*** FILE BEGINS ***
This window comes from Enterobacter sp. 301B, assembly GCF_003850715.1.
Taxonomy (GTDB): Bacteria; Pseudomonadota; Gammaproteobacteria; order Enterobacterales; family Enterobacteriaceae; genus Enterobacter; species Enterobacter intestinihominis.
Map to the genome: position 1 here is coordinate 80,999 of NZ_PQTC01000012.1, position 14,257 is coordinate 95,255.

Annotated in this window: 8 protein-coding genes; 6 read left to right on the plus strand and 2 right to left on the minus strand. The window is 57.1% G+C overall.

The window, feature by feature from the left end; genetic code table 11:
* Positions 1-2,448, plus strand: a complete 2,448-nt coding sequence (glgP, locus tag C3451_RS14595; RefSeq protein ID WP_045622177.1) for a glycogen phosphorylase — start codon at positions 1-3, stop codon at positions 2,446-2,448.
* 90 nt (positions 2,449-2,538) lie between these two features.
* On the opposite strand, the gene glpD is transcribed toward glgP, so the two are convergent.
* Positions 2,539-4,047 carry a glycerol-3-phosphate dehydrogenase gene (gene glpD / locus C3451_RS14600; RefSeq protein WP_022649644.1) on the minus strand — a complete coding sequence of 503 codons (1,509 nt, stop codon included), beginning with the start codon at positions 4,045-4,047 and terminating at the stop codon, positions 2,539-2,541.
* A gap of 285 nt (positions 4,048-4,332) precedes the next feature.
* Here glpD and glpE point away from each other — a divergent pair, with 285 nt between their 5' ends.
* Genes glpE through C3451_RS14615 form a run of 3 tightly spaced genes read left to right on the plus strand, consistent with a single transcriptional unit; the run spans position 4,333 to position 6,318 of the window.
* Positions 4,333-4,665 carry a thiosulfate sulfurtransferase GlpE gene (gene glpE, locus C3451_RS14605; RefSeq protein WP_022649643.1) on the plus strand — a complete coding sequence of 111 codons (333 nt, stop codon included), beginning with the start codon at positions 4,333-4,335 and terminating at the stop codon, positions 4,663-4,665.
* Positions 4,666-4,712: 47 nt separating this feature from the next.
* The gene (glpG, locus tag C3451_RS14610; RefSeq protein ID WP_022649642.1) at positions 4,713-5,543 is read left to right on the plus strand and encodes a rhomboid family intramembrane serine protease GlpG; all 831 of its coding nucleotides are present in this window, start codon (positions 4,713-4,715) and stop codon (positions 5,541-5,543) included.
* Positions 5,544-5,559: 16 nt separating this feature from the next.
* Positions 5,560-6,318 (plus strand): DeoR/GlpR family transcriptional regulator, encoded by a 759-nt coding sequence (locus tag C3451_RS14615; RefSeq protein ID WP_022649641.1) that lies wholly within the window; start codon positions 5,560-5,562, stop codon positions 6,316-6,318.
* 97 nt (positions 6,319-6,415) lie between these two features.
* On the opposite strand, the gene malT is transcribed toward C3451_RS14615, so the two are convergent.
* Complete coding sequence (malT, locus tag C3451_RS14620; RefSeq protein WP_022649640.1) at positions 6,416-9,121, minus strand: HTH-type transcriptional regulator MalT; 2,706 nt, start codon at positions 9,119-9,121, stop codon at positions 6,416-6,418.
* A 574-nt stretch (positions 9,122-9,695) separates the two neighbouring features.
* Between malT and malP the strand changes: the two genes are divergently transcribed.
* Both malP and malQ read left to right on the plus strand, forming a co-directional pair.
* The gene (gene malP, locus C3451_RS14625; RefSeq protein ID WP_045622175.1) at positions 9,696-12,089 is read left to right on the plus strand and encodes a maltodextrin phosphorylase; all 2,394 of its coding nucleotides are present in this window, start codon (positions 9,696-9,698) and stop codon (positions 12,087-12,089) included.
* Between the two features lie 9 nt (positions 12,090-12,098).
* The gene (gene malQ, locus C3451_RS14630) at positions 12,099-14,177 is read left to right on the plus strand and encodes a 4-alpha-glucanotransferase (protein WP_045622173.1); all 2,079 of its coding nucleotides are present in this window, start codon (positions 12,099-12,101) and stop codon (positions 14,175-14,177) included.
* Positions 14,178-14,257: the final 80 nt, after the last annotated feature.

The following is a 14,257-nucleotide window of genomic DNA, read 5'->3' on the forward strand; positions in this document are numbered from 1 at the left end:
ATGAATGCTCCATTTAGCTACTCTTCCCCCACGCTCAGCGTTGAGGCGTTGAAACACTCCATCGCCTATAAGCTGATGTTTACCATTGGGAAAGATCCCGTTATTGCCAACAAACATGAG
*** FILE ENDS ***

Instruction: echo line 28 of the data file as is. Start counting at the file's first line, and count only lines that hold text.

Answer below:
The following is a 14,257-nucleotide window of genomic DNA, read 5'->3' on the forward strand; positions in this document are numbered from 1 at the left end: